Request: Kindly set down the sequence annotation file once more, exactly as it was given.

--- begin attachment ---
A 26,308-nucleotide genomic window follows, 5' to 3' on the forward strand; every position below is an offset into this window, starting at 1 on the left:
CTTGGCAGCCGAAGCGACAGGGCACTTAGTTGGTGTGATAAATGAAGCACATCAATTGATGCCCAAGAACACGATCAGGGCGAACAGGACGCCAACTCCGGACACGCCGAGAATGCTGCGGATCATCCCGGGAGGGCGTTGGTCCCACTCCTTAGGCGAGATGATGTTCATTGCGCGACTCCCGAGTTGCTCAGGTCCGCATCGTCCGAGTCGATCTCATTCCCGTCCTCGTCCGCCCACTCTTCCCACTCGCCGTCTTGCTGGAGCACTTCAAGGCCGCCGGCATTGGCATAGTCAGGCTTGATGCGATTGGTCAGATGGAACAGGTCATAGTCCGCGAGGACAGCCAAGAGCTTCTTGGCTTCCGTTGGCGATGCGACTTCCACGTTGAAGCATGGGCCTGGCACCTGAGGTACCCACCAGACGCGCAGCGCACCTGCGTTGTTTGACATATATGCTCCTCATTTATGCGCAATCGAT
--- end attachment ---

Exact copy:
A 26,308-nucleotide genomic window follows, 5' to 3' on the forward strand; every position below is an offset into this window, starting at 1 on the left:
CTTGGCAGCCGAAGCGACAGGGCACTTAGTTGGTGTGATAAATGAAGCACATCAATTGATGCCCAAGAACACGATCAGGGCGAACAGGACGCCAACTCCGGACACGCCGAGAATGCTGCGGATCATCCCGGGAGGGCGTTGGTCCCACTCCTTAGGCGAGATGATGTTCATTGCGCGACTCCCGAGTTGCTCAGGTCCGCATCGTCCGAGTCGATCTCATTCCCGTCCTCGTCCGCCCACTCTTCCCACTCGCCGTCTTGCTGGAGCACTTCAAGGCCGCCGGCATTGGCATAGTCAGGCTTGATGCGATTGGTCAGATGGAACAGGTCATAGTCCGCGAGGACAGCCAAGAGCTTCTTGGCTTCCGTTGGCGATGCGACTTCCACGTTGAAGCATGGGCCTGGCACCTGAGGTACCCACCAGACGCGCAGCGCACCTGCGTTGTTTGACATATATGCTCCTCATTTATGCGCAATCGAT